How to peel a boiled egg came to me from the chain-smoking wife of my husband’s high school buddy. They had moved four hours north to Palm Bay, and we had not visited them in several years. As we’re catching up on stories of our families, and watching their Doberman dive to the bottom of their pool to fetch a favorite toy, I noticed a slight tremor in both her hands.
Later, as we were making egg salad sandwiches for lunch, she asked if I knew how to peel them easily. Having botched the peeling of so many boiled eggs over time, I was eager to learn her secret.
“Crack the top of the egg,” she said, “Now, while holding it under a stream of cold tap water, insert the tip of a metal spoon under the shell. Slide the spoon slowly around inside the shell under the running water.” I worked the egg as she directed and to my amazement, it practically peeled itself! I wondered why I had not been taught this magic trick before by my mother, or by anyone! This was too important to not know!
Years later, while visiting friends and relatives along the Treasure Coast, I stopped to visit with the Palm Bay couple. I didn’t recognize my husband’s buddy when I pulled up into their driveway. He stood tall, gaunt, and gray in the shade of the open garage. His clothes hung loose on his fragile frame. We had heard he was battling cancer and that the prognosis was not good. As we hugged our hellos I hid my shock, and the sudden realization that he had very little time left. But it showed, in his dark, hollow eyes.
He guided me into the house and sat down. His wife was sitting on the couch, a wheelchair placed directly in front of her. I climbed around it to give her a hug. She explained that the mystery illness she had suffered all these years had finally been diagnosed; some rare blood disorder. I remembered that during a previous visit, she had complained of increasing problems with her balance, and her husband had to work remotely from home to care for her. I thought, now what? What was she going to do after he was gone?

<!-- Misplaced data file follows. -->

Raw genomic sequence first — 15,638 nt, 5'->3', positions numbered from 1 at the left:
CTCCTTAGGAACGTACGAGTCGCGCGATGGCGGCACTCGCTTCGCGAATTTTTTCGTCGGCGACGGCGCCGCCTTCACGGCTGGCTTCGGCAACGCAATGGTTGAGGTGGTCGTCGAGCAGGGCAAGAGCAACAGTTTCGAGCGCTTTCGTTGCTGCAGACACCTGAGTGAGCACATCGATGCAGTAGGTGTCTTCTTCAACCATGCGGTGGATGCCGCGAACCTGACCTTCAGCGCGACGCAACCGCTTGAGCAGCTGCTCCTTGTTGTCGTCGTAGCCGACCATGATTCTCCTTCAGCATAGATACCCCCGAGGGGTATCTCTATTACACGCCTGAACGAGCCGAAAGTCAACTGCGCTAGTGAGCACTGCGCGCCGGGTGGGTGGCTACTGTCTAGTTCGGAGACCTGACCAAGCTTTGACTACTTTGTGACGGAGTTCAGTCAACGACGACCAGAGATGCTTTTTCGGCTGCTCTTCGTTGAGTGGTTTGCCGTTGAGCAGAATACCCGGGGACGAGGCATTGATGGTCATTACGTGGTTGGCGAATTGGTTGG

He left the room to lie down for awhile, explaining the pain gets to him if he sits or stands for too long. I took the opportunity of his absence to gently ask her, “Are you going to stay here, after…?”
She looked at me and answered firmly, “I don’t want to leave my house.”
She explained that arrangements had been made for a neighbor friend to bring her groceries, and someone would come to cook and clean. Her son and his family lived on the west coast, too far away to help.
“I’m so angry,” she said. “He wouldn’t listen to me.” She had gone for a colon cancer screening, but despite her nagging, her husband had not. She said he felt no symptoms until it was too late; the cancer had spread. He was receiving “treatment” but it was just to give him a little more time. Time with her.
He died two weeks after my visit. Their son called and said he would inform us about the funeral. He never called. Last we heard, she had left her house, and had gone to live with her son and his family in theirs.
I sometimes wonder about the legacy we will leave as we move on in life, or in death; those of us of humble circumstances; those of us who will not have a museum named after us. How will we be remembered by our friends and family?
Each time I peel a boiled egg with a metal spoon, so easily under cold running water, I remember my Palm Bay friend. That trick was a gift to me. Her humble legacy.
By Pat Bonner Milone – Redland, Florida
Feature Photo by Annie Spratt
by Zorina Exie Frey
“The Right Way to Self Publish is like the GPS. It not only tells you every twist and turn you will encounter on your journey to Self Publication, but it alerts you when you are about to be confronted with them. It even gives you traffic warnings so you know what to avoid.”
~David Kimball – Writer
- Paperback: 150 pages
- Publisher: IWA Publishing Services / IWA Publications
- Language: English
- ISBN-10: 1491075988
- ISBN-13: 978-1491075982
- Product Dimensions: 5 x 0.3 x 8 inches